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Nanaimo lawyer suspended for misconduct in representing ‘Lost Canadians’

Law society hearing panel decides James Straith was in conflict of interest, billed improperly
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A recently retired Nanaimo lawyer has been suspended for professional misconduct related to his work with ‘Lost Canadians.’

Between 2012-2015, James Straith represented a group of people who felt they had unfairly lost or been excluded from Canadian citizenship. According to a hearing panel decision from the Law Society of B.C., Straith was found to have committed professional misconduct in his dealings with the Lost Canadians, including conflict of interest and failure to maintain accounting and billing records. He was issued a two-month suspension and was ordered to pay the law society’s hearing costs of $22,500.

“The respondent admits that his misconduct, including the various breaches of the accounting and record-keeping requirements … rises to the level of professional misconduct,” notes the hearing panel’s decision.

The “primary contact and leader” of the Lost Canadians never received full accounting of money that Straith received in trust. The lawyer deposited payments into his general account rather than the trust account, and also withdrew payments from the trust without properly billing his client.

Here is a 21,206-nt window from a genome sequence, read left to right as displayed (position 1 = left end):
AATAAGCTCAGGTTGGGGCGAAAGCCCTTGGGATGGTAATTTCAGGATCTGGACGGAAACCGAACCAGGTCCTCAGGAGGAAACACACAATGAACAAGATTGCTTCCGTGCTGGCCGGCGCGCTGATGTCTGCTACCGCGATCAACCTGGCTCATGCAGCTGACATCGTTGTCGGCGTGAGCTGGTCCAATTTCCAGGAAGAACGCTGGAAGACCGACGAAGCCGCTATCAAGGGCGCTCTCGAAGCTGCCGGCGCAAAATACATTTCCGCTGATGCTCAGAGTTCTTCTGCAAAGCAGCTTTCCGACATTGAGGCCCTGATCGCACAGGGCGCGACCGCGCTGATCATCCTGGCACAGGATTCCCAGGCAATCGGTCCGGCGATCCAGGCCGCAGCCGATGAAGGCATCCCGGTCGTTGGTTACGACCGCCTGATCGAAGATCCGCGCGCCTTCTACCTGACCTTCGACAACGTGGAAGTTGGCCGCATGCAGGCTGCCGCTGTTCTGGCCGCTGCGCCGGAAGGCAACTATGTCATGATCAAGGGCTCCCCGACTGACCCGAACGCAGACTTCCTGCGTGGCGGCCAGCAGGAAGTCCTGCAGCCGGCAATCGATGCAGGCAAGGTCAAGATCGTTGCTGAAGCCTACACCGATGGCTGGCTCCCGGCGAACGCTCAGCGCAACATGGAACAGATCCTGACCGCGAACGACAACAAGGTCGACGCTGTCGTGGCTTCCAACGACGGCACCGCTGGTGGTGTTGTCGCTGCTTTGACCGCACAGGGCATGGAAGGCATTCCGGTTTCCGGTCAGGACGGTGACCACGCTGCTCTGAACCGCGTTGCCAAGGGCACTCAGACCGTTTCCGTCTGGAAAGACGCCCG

As well, Straith represented both the Lost Canadians as a whole and also an individual member of that group when those parties were entitled to “undivided loyalty” from their lawyer.

“He gave advice to two clients who had different and conflicting interests,” the decision noted. “[One] in her individual quest for Canadian citizenship, and [another] in his quest for a precedent that would benefit the larger Lost Canadians group.”

The hearing panel determined that the lawyer’s misconduct was “extremely serious” and involved multiple ethical and professional failings.

“The evidence does not establish that the respondent’s conduct was driven by an intention to deceive,” the decision notes. “However, the proven misconduct involves repeated acts of negligent behaviour.”

The society added that although the respondent had a disciplinary history, matters that occurred more than 20 years ago weren’t timely enough to be relevant factors for consideration.

The law society panel hearing was held in November, Straith retired in January, the decision was issued in February and then made public on Monday, April 20. The suspension takes effect May 1.

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